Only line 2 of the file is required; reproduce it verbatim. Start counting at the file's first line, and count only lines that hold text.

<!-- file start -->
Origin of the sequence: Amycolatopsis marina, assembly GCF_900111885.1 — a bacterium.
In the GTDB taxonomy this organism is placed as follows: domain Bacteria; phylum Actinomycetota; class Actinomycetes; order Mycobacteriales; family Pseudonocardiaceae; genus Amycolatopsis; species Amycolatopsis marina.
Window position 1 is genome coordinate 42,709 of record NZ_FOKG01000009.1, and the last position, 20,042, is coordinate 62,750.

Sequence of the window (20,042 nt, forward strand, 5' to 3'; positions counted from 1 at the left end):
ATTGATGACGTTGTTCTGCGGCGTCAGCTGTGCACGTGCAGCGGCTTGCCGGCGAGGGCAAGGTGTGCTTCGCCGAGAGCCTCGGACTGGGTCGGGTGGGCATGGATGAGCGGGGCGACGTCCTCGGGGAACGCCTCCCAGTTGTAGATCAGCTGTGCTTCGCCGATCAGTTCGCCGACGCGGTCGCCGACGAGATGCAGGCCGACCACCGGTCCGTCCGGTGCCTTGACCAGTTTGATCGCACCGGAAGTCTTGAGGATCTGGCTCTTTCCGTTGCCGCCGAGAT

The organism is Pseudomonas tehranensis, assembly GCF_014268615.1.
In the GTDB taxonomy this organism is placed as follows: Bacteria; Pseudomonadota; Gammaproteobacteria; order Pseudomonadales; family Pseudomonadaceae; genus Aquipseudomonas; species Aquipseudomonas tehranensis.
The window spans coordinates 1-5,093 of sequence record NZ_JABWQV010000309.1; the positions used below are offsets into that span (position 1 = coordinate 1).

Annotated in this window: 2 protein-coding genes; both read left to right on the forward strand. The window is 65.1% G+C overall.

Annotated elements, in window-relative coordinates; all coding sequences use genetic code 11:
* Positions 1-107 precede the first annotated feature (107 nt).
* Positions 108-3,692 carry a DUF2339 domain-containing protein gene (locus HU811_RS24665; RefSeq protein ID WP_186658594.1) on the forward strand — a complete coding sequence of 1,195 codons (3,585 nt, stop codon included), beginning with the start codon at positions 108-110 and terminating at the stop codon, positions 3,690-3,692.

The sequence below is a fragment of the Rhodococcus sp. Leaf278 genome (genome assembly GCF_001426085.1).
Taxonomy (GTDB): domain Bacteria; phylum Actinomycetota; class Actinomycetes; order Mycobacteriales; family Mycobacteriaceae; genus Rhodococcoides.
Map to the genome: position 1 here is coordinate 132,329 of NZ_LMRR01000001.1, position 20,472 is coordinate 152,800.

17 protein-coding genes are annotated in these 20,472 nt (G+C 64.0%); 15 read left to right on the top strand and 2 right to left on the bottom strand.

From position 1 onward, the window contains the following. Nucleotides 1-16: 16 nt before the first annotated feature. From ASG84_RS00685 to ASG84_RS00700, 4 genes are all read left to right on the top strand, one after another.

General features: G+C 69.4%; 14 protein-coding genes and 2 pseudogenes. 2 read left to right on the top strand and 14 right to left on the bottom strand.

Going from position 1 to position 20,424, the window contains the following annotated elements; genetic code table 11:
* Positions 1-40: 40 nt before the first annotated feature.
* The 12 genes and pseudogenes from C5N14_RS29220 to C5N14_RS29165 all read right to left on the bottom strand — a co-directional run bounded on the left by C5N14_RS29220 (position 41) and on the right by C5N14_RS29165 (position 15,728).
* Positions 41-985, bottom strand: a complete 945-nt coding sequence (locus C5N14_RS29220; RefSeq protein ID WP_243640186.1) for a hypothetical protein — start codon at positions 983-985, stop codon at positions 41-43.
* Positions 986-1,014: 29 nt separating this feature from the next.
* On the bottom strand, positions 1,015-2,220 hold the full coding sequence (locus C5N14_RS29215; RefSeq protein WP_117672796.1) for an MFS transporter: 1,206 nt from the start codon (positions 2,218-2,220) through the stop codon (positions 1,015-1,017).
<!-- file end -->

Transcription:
In the GTDB taxonomy this organism is placed as follows: domain Bacteria; phylum Actinomycetota; class Actinomycetes; order Mycobacteriales; family Pseudonocardiaceae; genus Amycolatopsis; species Amycolatopsis marina.